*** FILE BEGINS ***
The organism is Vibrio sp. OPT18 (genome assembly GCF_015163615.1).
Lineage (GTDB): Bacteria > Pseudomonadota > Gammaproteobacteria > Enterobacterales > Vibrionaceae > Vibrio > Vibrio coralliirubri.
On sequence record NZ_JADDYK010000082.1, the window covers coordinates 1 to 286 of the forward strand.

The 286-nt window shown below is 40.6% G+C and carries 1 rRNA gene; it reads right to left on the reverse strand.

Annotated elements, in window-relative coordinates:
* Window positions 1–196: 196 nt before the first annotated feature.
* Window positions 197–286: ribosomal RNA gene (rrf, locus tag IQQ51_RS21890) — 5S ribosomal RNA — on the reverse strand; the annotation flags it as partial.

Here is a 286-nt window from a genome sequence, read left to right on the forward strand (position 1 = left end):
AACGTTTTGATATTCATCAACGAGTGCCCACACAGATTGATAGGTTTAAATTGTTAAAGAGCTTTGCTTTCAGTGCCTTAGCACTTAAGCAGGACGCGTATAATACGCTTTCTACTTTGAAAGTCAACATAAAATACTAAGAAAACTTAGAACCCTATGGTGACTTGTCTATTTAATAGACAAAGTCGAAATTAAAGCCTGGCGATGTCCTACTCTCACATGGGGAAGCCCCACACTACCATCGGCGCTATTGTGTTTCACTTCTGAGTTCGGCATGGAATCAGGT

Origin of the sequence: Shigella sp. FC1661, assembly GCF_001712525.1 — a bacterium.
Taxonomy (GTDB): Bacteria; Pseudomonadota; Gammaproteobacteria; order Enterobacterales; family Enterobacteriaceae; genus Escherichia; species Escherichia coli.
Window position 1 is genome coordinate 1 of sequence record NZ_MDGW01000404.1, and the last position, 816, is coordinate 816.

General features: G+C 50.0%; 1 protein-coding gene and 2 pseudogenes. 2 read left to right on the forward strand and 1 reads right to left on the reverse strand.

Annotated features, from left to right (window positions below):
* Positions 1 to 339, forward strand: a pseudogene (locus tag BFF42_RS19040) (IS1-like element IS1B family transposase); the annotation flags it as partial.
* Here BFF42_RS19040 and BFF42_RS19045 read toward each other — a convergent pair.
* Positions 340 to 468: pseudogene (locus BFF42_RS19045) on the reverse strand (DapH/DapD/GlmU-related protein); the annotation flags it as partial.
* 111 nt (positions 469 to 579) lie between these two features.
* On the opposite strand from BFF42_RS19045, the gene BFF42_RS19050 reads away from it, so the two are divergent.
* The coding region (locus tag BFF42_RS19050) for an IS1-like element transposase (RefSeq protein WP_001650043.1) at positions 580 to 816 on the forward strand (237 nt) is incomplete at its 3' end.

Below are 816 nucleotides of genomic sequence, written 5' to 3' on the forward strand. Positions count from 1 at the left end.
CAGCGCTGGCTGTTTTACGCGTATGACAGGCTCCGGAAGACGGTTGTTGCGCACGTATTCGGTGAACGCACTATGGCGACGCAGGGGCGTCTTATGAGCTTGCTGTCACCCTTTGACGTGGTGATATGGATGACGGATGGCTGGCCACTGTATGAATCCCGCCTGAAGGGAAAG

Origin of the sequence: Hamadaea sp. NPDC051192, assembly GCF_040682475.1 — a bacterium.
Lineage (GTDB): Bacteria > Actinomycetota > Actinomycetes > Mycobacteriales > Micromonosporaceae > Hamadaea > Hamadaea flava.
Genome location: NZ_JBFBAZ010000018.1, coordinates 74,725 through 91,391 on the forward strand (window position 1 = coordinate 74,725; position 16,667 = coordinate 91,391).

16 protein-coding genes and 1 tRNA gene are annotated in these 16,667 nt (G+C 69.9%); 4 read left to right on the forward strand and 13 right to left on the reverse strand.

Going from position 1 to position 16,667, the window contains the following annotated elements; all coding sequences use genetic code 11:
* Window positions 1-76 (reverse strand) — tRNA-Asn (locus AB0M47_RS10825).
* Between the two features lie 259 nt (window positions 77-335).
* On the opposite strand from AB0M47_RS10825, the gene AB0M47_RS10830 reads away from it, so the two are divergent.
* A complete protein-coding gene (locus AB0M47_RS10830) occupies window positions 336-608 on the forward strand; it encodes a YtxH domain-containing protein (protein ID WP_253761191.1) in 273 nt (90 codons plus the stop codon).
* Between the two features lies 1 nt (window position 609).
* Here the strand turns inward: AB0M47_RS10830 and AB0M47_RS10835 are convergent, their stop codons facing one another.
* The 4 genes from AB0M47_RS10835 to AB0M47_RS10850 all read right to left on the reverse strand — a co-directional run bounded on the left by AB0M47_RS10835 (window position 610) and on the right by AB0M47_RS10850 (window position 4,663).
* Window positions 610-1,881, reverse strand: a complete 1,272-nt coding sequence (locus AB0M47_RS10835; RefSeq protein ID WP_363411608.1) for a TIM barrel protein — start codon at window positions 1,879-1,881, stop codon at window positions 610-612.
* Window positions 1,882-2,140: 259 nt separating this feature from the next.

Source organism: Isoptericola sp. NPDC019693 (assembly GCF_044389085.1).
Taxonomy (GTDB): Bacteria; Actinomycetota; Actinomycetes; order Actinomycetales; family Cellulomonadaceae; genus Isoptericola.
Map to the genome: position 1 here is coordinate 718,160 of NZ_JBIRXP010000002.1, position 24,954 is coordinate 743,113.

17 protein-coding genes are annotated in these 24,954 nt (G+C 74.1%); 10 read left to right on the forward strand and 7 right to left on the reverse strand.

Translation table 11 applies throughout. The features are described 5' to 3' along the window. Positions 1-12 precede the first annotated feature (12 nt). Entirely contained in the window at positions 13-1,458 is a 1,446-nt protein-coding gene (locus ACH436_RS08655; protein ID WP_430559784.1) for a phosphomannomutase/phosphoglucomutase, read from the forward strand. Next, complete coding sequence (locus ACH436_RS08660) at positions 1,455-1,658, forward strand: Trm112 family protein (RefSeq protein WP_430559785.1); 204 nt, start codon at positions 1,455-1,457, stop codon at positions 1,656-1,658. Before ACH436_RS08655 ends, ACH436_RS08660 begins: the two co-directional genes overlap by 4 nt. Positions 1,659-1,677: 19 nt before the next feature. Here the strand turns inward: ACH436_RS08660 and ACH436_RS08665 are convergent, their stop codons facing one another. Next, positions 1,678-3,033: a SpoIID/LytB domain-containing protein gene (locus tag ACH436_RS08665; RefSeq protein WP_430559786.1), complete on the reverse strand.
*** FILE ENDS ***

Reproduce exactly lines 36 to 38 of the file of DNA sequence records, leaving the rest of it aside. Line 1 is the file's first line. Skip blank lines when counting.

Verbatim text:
* Window positions 1,882-2,140: 259 nt separating this feature from the next.

Source organism: Isoptericola sp. NPDC019693 (assembly GCF_044389085.1).
Taxonomy (GTDB): Bacteria; Actinomycetota; Actinomycetes; order Actinomycetales; family Cellulomonadaceae; genus Isoptericola.